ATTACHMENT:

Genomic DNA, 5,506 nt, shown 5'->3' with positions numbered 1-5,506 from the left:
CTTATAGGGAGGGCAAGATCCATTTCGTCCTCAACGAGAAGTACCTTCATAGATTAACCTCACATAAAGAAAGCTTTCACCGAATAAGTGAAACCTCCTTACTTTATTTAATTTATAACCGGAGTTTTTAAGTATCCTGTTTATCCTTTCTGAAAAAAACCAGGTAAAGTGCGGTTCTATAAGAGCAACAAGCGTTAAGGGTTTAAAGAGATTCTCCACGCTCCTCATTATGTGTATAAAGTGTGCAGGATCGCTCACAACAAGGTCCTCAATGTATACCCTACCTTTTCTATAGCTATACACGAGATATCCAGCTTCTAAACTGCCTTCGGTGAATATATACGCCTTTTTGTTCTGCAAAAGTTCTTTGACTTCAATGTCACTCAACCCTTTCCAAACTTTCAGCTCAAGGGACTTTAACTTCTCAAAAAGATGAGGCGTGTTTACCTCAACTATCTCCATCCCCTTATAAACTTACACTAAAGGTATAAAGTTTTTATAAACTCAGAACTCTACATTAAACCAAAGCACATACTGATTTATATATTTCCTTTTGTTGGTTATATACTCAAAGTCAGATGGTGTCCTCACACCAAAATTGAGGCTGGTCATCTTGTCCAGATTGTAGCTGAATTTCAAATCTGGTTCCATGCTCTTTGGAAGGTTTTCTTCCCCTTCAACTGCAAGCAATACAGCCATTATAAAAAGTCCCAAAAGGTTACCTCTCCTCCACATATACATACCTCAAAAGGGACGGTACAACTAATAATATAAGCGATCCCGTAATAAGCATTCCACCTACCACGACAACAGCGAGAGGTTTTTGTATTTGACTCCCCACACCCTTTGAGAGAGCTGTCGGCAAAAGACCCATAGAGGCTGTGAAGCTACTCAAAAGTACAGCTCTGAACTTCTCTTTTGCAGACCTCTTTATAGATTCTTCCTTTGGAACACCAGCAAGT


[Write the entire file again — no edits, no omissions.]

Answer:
Genomic DNA, 5,506 nt, shown 5'->3' with positions numbered 1-5,506 from the left:
CTTATAGGGAGGGCAAGATCCATTTCGTCCTCAACGAGAAGTACCTTCATAGATTAACCTCACATAAAGAAAGCTTTCACCGAATAAGTGAAACCTCCTTACTTTATTTAATTTATAACCGGAGTTTTTAAGTATCCTGTTTATCCTTTCTGAAAAAAACCAGGTAAAGTGCGGTTCTATAAGAGCAACAAGCGTTAAGGGTTTAAAGAGATTCTCCACGCTCCTCATTATGTGTATAAAGTGTGCAGGATCGCTCACAACAAGGTCCTCAATGTATACCCTACCTTTTCTATAGCTATACACGAGATATCCAGCTTCTAAACTGCCTTCGGTGAATATATACGCCTTTTTGTTCTGCAAAAGTTCTTTGACTTCAATGTCACTCAACCCTTTCCAAACTTTCAGCTCAAGGGACTTTAACTTCTCAAAAAGATGAGGCGTGTTTACCTCAACTATCTCCATCCCCTTATAAACTTACACTAAAGGTATAAAGTTTTTATAAACTCAGAACTCTACATTAAACCAAAGCACATACTGATTTATATATTTCCTTTTGTTGGTTATATACTCAAAGTCAGATGGTGTCCTCACACCAAAATTGAGGCTGGTCATCTTGTCCAGATTGTAGCTGAATTTCAAATCTGGTTCCATGCTCTTTGGAAGGTTTTCTTCCCCTTCAACTGCAAGCAATACAGCCATTATAAAAAGTCCCAAAAGGTTACCTCTCCTCCACATATACATACCTCAAAAGGGACGGTACAACTAATAATATAAGCGATCCCGTAATAAGCATTCCACCTACCACGACAACAGCGAGAGGTTTTTGTATTTGACTCCCCACACCCTTTGAGAGAGCTGTCGGCAAAAGACCCATAGAGGCTGTGAAGCTACTCAAAAGTACAGCTCTGAACTTCTCTTTTGCAGACCTCTTTATAGATTCTTCCTTTGGAACACCAGCAAGT